• 6th & 7th Rounds: The other three players who I have not discussed yet fulfill niches on the depth chart. We heard all offseason that John DeFelippo wanted a versatile fullback/h-back type of player in this offense. We thought the Browns might sign a guy like TE James Casey, but they didn't. Instead, they waited until the draft and got FB/TE Malcolm Johnson. He is by no means guaranteed the job, but he's the early favorite.

    TE Randall Telfer projects as more of a blocking tight end. Teams typically keep either three or four tight ends on the roster. If the Browns keep three guys, Telfer could take the place of either TE Gary Barnidge or TE Jim Dray. While Barnidge, Dray, and TE Rob Housler all seem like nice players, their skill sets might all be too similar to warrant having that redundancy.

    Lastly, we have ILB Hayes Pullard. Last year, the Browns had three inside linebackers who they relied on for depth: Karlos Dansby, Craig Robertson, and Chris Kirksey. Ideally, you have a fourth guy you could rotate in for emergencies, and Pullard will compete for that role.

Bullet_mediumWide Receiver = Addressed or Not Addressed? Last year, I projected the Browns to draft WR Sammy Watkins. This year, I said I'd be happy if they took WR DeVante Parker. While I still think the Browns should have made an investment at wide receiver during last year's draft, I wasn't bothered by them not doing so in 2015.

First, whether you like the talent they have or not, the Browns have already made a significant investment at the wide receiver position in 2015 (8th highest cap figure in the NFL at the position, as of the end of free agency). If the Browns drafted a guy like Parker, is our team, with a quarterback like Josh McCown, prepared to give him enough targets to let him mature as a rookie? Also, the Browns added WR Dwayne Bowe and WR Brian Hartline this offseason. Were either of them going to sit in favor of a rookie? I don't think so. What about WR Andrew Hawkins? Not a chance. I'd argue that with how impressive WR Taylor Gabriel was last year, he deserves a good amount of playing time too.

Now, were the Browns willing to take a wide receiver high in the draft this year? Yes -- it's just that they did not want to sacrifice the rest of their roster-building strategy (filling out the depth of this team with 12 picks) in acquiring a receiver. One report says that the Browns strongly considered taking WR Nelson Agholor at No. 19, and there is speculation that the team wanted either WR Chris Conley (Chiefs traded right in front of the Browns in the third round) or WR Jamison Crowder (Browns tried to trade up at the beginning of Day 3).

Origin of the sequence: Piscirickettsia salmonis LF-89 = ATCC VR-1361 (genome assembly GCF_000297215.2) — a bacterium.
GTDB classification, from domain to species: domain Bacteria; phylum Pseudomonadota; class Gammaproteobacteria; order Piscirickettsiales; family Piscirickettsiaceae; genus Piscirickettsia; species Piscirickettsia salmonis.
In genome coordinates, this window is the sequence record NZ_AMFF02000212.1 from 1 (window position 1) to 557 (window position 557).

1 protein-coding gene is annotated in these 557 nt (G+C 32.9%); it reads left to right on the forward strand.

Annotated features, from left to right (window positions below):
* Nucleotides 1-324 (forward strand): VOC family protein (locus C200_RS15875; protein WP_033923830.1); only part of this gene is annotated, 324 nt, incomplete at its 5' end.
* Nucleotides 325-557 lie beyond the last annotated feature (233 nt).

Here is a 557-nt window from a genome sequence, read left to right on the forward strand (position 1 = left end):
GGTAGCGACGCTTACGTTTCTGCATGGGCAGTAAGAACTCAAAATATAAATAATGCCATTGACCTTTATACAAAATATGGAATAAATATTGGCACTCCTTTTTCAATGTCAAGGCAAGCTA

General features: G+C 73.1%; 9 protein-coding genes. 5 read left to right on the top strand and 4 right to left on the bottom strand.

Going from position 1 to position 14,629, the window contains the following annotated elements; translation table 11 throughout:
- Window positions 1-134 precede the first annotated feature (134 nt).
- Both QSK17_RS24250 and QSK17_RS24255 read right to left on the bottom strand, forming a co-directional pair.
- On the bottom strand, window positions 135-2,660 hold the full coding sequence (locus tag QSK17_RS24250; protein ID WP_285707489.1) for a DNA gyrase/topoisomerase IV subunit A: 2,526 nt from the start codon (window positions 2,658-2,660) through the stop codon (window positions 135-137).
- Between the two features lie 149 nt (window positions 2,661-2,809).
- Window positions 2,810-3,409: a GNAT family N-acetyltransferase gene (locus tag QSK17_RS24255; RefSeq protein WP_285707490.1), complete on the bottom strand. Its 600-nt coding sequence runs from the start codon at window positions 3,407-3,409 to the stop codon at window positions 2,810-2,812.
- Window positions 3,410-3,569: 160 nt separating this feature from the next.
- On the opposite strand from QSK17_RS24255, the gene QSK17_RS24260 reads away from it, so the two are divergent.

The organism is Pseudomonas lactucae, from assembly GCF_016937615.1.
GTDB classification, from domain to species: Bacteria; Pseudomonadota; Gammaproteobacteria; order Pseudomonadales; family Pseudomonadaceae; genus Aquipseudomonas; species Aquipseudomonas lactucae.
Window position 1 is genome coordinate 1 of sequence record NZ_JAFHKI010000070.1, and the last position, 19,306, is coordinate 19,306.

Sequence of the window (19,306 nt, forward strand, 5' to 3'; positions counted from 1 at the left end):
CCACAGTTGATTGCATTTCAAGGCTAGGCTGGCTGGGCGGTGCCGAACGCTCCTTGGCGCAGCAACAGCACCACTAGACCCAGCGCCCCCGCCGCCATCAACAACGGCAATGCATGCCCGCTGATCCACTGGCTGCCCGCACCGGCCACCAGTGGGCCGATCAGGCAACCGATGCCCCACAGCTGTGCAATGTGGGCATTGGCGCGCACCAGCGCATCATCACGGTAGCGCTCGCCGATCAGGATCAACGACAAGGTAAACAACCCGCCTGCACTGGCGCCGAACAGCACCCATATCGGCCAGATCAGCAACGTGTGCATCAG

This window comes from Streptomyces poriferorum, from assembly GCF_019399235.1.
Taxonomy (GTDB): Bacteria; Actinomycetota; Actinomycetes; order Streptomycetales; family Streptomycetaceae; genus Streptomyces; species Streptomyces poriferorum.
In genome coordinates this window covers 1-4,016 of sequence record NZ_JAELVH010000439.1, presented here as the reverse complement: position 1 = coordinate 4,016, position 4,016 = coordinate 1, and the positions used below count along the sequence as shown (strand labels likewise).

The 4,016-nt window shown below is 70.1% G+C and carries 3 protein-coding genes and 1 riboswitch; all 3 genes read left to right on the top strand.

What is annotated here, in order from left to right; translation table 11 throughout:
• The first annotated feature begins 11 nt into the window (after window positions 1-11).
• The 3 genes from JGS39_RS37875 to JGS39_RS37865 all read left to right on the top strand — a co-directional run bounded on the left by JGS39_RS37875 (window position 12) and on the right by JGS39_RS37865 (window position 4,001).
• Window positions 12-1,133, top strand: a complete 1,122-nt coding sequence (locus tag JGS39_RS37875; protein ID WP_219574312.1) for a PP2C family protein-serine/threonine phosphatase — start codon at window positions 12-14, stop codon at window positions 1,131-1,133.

At some point, the Browns need to invest in the wide receiver position. Bowe and Hartline are working on two-year deals, so with how the roster was already set up, it makes more sense to invest in a wide receiver next year. Also, keep in mind that there is still a glimmer of hope that WR Josh Gordon resurrects his career in 2016.

Bullet_mediumBy the Numbers: I want to thank everyone who tuned in to Dawgs By Nature over the past few days, and I hope you continue to check-in for our continued post-draft coverage this week! For the three days of the draft, we had 29 posts with a total of about 9,053 comments! We set a new record for number of posts in a three-day span.

Also, we continued to break DBN draft records in terms of traffic. Breaking a record this year was especially difficult because last year, there were two huge storylines during the Browns' draft: the selection of QB Johnny Manziel on Day 1, and then the suspension of WR Josh Gordon on Day 2. This year, actually having some picks on Day 3 helped bump the traffic ahead of last year's numbers. One of these year's we're going to plateau or see a dropoff, right?

  • 2011: 88,545 pageviews, 37,381 visits
  • 2012: 142,533 pageviews, 55,975 visits
  • 2013: 188,009 pageviews, 75,985 visits
  • 2014: 287,972 pageviews, 120,737 visits
  • 2015: 295,170 pageviews, 154,091 visits

In addition to all of our readers, I'd like to give a big thanks to Zach Miller, Jon Stinchcomb, rufio, Joe Ginley, Matt Wood, and Josh Finney for all of the assistance they provided, both behind-the-scenes and in terms of coverage.